Banks can rely on regulators to tell them the right thing to do and wait for them to act before they adapt their systems to meet new requirements. However, a smarter strategic approach would be to always try and be ahead of the regulator and set the standards for what anti-fraud should be – so driving the agenda rather than looking at it as a problem to fix. Therefore, banks need to ensure their platforms are able to work effectively under this scheme and look at it as a way to improve their platform approach, as otherwise it will just add another layer of complexity. The challenge for institutions is that some current fraud systems used by banks inhibit their ability to meet their wider goals and are inflexible, slow to adapt, and expensive to run. Those banks that focus on gaining both technological and commercial outcomes from their fraud platform investments will pivot to a new position of strength and grow their revenue.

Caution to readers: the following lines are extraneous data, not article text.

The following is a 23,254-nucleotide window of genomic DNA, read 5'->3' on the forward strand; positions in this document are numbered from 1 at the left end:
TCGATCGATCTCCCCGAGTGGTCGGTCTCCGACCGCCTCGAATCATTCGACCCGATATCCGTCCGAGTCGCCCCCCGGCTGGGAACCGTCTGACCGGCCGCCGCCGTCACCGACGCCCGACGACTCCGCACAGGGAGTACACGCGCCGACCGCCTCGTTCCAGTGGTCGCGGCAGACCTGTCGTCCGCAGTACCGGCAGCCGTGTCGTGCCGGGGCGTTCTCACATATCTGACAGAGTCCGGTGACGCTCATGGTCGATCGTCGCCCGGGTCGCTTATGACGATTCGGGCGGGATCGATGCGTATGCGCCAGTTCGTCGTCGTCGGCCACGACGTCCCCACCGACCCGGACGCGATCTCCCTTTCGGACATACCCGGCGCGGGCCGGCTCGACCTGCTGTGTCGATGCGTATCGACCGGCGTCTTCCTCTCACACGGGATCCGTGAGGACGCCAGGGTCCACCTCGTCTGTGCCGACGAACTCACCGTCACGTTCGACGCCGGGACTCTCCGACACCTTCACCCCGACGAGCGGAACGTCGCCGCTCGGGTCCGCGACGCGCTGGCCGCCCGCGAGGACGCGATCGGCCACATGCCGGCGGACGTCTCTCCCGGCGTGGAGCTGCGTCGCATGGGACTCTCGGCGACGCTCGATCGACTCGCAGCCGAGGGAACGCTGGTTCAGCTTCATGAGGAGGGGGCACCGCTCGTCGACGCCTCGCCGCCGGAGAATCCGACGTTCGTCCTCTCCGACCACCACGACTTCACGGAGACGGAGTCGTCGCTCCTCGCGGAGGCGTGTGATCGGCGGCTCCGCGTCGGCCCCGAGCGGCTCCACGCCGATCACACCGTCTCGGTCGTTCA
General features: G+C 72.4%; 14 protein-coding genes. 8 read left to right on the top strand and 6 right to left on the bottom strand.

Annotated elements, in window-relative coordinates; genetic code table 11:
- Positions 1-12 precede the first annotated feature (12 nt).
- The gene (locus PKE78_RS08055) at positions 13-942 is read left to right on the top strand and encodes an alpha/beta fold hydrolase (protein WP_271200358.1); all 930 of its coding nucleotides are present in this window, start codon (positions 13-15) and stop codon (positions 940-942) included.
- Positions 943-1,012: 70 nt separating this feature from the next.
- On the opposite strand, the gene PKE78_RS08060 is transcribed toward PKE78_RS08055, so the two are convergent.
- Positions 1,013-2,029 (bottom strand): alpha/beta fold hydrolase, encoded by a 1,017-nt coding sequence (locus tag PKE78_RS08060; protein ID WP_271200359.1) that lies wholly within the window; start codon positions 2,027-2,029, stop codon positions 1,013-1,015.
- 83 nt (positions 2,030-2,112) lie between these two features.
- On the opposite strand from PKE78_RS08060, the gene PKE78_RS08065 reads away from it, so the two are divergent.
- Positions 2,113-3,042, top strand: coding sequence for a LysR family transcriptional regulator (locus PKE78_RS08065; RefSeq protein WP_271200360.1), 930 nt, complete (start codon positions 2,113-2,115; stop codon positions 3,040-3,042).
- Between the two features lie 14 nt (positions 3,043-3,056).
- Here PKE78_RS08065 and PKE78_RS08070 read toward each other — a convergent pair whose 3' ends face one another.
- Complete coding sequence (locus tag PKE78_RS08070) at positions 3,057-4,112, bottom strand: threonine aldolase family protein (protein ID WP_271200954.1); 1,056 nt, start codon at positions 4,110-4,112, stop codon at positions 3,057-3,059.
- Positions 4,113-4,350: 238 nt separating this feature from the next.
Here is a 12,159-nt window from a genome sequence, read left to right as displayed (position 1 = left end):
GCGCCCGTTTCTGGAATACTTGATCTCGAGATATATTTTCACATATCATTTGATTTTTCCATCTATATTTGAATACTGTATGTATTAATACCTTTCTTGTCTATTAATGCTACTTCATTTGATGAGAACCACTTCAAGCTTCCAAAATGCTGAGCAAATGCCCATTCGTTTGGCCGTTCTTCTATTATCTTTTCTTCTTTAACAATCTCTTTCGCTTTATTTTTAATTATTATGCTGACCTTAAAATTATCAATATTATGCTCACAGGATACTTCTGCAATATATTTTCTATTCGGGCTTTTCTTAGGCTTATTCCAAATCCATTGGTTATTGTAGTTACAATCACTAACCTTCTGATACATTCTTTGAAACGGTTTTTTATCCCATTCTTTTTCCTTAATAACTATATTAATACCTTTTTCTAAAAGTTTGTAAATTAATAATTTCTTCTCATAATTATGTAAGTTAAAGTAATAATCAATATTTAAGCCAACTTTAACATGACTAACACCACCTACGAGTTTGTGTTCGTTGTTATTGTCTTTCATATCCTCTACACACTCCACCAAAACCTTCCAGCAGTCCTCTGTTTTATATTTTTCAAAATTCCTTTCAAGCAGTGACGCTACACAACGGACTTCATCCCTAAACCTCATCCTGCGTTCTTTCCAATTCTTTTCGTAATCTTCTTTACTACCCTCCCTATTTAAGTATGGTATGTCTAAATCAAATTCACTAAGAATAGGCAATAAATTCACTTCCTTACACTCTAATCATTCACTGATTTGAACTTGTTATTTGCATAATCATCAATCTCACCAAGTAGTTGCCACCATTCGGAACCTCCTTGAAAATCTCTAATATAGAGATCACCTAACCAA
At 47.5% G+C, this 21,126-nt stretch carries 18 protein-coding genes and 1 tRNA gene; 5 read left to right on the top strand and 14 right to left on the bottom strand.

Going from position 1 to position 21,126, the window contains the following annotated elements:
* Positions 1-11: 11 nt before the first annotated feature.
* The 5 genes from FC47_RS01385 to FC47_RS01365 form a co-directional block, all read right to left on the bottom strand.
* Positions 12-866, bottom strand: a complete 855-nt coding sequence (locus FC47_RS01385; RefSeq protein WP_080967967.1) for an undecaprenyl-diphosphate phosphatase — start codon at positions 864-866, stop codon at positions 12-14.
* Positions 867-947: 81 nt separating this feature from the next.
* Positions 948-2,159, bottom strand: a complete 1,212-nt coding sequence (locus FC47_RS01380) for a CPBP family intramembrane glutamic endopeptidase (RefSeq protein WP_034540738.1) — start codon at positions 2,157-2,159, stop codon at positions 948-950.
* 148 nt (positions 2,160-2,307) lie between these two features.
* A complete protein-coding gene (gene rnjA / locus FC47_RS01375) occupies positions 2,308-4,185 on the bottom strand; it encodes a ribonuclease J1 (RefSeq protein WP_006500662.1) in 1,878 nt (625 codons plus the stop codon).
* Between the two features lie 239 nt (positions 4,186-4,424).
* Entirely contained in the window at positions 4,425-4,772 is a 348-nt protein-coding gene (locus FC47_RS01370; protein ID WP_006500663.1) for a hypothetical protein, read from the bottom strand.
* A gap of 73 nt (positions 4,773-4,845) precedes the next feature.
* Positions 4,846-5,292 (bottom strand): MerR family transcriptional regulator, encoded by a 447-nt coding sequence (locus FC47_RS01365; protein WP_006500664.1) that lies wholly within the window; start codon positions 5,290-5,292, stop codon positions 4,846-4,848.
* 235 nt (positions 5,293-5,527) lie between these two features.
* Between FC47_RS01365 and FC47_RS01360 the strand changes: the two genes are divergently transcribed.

Vendor solutions need to keep pace with regulatory developments to address banks’ needs
A variety of vendor solutions are currently available to help firms address fraud, including those offered by well-established providers and newer fintech entrants who are using a range of approaches including biometrics and behavioral analytics. The expansion of cloud solutions and the desire of players to outsource their fraud detection without the need to develop their own capabilities has also led to a rise in Software-as a-Service (SaaS) cloud deployments. As adoption of solutions using advanced analytics is increasing, vendors should be aware of the need to provide more accountability and transparency for regulators, which not all vendors may have grasped.